Dancing Salt 

Discover how music creates vibrations you can see using salt and a portable speaker! Speakers produce sound by creating vibrations in the air. Normally, we only hear these vibrations, and we can’t easily see them. Plastic wrap, though, is lightweight and thin enough to vibrate in response to the sounds coming from the speakers. These vibrations move through the plastic wrap unevenly, pushing and shoving the salt around in interesting patterns as if it were dancing!

Salty Cave Crystals 

In nature, crystals often form when hot substances — like magma — start to cool and harden. During this process, known as crystallization, atoms in the substance begin to stick together in repeating patterns. The end result is the creation of unique geometric crystals! You can make crystals at home through a similar process using hot water and Epsom salt. Mixing salt and hot water creates a supersaturated solution — that means it has a lot more dissolved salt particles than normal, room-temperature water would. When the supersaturated solution cools, the water can no longer hold all of the salt particles, so they start to fall out of the solution. Over time, the salt particles combine on the string and crystallize!

Potato Chip Patina Experiment

Have you ever wondered why the Statue of Liberty is green? It’s because of a process called oxidation – a natural weathering process that occurs when air and water react with copper! Try this experiment to recreate the oxidation process artificially!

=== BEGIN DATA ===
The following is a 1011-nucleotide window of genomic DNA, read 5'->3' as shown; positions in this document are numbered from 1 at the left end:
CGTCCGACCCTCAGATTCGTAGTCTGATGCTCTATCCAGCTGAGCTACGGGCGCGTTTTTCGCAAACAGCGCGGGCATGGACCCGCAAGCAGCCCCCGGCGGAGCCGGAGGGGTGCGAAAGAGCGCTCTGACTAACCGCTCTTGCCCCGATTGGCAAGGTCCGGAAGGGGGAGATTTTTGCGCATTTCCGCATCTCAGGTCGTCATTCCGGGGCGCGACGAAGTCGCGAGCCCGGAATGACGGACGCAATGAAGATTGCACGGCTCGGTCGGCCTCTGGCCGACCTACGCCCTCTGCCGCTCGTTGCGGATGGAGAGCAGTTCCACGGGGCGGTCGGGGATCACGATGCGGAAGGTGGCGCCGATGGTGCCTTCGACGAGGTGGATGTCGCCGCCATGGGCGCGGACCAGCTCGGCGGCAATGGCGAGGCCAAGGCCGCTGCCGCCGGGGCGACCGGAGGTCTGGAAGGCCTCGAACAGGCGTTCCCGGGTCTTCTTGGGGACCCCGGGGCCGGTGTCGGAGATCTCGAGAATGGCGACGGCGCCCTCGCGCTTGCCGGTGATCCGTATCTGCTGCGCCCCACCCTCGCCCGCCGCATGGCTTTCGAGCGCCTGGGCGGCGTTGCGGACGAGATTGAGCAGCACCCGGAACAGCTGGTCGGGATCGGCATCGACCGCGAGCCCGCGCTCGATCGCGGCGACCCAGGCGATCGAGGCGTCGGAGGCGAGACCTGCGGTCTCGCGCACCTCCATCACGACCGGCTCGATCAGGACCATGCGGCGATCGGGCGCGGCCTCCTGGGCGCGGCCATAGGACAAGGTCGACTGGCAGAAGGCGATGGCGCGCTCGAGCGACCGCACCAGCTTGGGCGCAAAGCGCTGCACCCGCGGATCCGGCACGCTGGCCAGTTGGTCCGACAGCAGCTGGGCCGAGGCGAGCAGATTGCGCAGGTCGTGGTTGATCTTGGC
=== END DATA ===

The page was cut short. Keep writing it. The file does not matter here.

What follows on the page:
Magic Mug Cake

Normally, a cake would take an hour or more to make in an oven, but with a microwave oven, you can make one in minutes! Microwave ovens use waves of energy called – you guessed it – microwaves to cook food quickly. The microwaves go into the food and make water molecules inside move around really fast. The movement creates heat that cooks the food. Make this delicious chocolate mug cake and experiment by adding other ingredients. 


Get Creative with Food Coloring

Bubble Lamp in a Bag 


Oil and water famously don’t mix well. No matter how much you stir them together, they’ll always separate as oil rises to the top. But oil and water don’t avoid mixing because they don’t like each other; it’s because of their chemistry! In this project, you’ll learn more about the chemistry of oil and water and create a bubbly chemical reaction — both essential to making your Bubble Lamp in a Bag super groovy and fun.

Magic Water Barrier 

Learn about how the density of water changes with different temperatures in this colorful science project. This experiment explores the difference in density between hot and cold water. When water is heated up, its water molecules move more quickly, expanding the space between individual molecules. This increases the water’s overall volume and decreases its density.


Underwater Fireworks 

In this experiment, you use four different liquids with four different densities: oil, water, food coloring, and saltwater. The oil sits on top of the water because it’s less dense than water. The water sits on top of the saltwater for the same reason. Food coloring is denser than oil and a little bit denser than water, but it isn’t as dense as saltwater. When the drops of food coloring hit the dense saltwater, they disperse like exploding fireworks!